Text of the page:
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One of the most classic albums on the Tribe Records label from Detroit – music that was too heavy for most of the world when it was issued in the 70s – but which has gone onto achieve legendary status over the years! Reedman Wendell Harrison leads the group in a set of soaring, spacious, righteous tunes – with great help from Marcus Belgrave on trumpet, and assorted other instruments, which he and Harrison play in the best AACM tradition. Phil Ranelin's also in the group on trombone – and other players include Charles Eubanks on keyboards, Ike Daney on drums, and Will Austin on bass – and the album also features some spoken passages by the Black Messengers, Oba and Vajava. The whole thing's fantastic – that strong collaborative spirit that graced the best part of the American jazz underground of the time. The Tribe is an extension of the tribes in the villages of Africa, our mother country. In Africa everyone had a talent to display. There were no superstars; just people and collectively all the people of the village played a vital role in shaping that culture. We see all the black communities within this country as villages and the tribes are the people residing within them. The Tribe is composed of creative artists from the Metropolitan Detroit area who have travelled extensively with many well known musicians and have returned with the intention of sharing these experiences with our people in order to broaden the cultural base in this city. They are some of the most original and creative artists in the area.
We hope to bring out points, situations, and events that are happening in our communities by way of music, poetry, and dance and rapping to the people. You see pure music must reflect the environment that we live in if it is to be educational and beneficial to our culture. It must portray our way of life. At this point in our history, harmony for the most part, is not reflected in our communities. There’s a lot of rebellious tension and discord, even though we have some groovy or harmonious moments along the way. There are many people within this society, black and white, who don't understand what is happening in regards to the direction the black musicians are moving toward.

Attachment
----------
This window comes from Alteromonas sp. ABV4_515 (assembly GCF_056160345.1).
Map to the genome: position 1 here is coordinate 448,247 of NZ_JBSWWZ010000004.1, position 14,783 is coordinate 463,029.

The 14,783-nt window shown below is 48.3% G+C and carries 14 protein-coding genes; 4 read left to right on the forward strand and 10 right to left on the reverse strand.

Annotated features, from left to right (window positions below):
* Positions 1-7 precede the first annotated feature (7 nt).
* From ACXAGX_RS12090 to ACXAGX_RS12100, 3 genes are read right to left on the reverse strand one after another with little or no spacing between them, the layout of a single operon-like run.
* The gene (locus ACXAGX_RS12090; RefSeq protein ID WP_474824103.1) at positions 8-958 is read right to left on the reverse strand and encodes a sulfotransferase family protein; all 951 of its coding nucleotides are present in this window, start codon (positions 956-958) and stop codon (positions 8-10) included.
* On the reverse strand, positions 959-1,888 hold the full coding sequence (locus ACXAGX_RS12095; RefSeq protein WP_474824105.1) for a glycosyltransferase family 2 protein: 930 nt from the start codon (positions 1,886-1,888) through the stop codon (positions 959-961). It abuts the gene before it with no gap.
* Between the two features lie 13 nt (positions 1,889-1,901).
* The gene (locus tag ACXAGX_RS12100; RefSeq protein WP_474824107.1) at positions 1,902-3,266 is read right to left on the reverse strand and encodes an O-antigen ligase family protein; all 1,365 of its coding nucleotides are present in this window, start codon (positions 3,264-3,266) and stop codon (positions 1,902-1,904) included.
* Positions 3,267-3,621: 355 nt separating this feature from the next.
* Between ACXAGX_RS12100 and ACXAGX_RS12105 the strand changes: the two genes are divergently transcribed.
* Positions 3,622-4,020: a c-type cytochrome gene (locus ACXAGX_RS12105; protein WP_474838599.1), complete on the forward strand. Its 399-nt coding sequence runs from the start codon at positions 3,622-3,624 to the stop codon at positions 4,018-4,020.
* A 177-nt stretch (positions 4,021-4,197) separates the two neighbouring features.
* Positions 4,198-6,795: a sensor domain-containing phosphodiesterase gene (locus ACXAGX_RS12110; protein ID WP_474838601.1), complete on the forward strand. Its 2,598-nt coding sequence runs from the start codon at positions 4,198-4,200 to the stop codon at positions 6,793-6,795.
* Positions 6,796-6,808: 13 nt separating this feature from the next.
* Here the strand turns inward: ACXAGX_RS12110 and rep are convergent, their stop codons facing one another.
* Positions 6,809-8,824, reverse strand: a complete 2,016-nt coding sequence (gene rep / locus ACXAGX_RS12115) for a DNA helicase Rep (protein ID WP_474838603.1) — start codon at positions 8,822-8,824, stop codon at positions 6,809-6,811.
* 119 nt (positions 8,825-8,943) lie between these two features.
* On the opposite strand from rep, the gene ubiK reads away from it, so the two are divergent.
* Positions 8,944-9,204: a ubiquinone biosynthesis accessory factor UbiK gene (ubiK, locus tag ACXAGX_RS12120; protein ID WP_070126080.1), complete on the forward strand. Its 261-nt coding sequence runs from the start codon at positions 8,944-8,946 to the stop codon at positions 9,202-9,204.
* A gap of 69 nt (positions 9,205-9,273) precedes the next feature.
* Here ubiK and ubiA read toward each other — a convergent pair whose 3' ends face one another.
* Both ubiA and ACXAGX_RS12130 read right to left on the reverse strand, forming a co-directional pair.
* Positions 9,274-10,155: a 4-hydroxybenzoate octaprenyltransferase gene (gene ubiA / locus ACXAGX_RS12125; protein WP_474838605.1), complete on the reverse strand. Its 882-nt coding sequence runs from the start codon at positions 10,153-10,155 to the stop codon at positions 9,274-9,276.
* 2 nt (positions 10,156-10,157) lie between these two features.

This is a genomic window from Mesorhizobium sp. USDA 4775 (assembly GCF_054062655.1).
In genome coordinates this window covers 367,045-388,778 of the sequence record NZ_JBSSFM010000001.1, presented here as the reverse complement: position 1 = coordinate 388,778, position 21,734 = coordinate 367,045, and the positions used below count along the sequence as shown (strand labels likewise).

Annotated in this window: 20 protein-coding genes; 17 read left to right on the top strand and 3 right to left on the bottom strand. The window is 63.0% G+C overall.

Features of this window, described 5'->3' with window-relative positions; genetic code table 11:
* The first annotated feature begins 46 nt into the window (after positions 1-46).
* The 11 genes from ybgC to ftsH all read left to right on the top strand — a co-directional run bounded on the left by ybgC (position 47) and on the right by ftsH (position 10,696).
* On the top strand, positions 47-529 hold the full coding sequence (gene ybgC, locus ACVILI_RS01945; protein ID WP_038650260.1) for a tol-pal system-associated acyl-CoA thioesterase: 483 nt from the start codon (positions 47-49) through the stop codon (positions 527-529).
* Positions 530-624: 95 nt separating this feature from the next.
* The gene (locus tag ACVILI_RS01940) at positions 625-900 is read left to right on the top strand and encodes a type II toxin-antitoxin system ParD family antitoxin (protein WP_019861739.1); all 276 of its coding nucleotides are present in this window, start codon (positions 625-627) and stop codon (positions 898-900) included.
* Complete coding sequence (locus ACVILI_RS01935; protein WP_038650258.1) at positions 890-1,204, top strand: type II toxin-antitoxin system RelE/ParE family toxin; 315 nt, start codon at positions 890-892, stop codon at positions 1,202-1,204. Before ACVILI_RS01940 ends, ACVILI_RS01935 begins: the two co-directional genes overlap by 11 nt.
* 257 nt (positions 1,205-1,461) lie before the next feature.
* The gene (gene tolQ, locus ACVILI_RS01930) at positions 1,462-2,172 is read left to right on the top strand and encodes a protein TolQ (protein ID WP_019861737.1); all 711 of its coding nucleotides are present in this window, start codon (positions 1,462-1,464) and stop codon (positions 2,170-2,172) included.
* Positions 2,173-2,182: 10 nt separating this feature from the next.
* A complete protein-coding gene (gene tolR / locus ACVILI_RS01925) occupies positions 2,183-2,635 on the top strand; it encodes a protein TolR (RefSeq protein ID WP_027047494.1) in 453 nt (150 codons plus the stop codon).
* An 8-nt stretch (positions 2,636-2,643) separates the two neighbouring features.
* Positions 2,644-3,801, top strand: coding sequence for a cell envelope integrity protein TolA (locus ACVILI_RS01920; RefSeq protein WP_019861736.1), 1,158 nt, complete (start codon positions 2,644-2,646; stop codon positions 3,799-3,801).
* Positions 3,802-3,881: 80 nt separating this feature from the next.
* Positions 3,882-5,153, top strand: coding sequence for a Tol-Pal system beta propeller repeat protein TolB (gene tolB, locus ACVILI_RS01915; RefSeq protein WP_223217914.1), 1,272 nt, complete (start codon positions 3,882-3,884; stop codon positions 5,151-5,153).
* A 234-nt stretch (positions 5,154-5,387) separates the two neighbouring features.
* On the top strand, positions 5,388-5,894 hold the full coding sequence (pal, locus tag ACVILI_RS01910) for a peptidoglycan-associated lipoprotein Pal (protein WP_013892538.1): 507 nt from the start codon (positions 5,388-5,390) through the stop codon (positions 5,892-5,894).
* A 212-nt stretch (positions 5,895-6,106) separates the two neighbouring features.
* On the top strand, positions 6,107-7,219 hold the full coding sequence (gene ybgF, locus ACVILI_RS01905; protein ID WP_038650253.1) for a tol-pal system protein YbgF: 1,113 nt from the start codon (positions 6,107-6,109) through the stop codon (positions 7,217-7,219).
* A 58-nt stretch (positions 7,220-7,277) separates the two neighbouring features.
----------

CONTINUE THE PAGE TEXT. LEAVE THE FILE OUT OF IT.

Our music is reflecting more so than ever before the stress, tension, and discord that is taking place within our communities along with the positive and harmonious things happening. This is evident when one listens to the music of composers like the late the late John Coltrane, Archie Shepp, Ornette Coleman, and the late Albert Ayler. These guys understand the relationship between art and culture and they took the total vibrations, positive and negative of the whole culture and served as amplifiers or speaker systems through the arts. You cannot divorce art from its root culture and expect it to be relevant for both the artist and his culture.
The compositions we play are reflective of the music of our times whereby we play Jazz, Rock, and African music with its poly or many rhythms. I wrote all the tunes on this particular L.P. and it is written as a suite in 5 movements which means that the music can be performed along with poetry and dancers. On our last L.P. called “Message From The Tribe” we featured the compositions of our very talented composer, arranger, and trombonist Phil Ranelin. On one side he wrote all the compositions and on the flip side I wrote all the tunes.
This album was produced by us on the Tribe record label. As far as the music on “Evening With The Devil” is concerned it really speaks for itself. In addition to the music it features some relevant poetry by two very talented young poets named Oba and Vajava who are also members of a very excellent theatre group in Detroit called The Black Messengers.”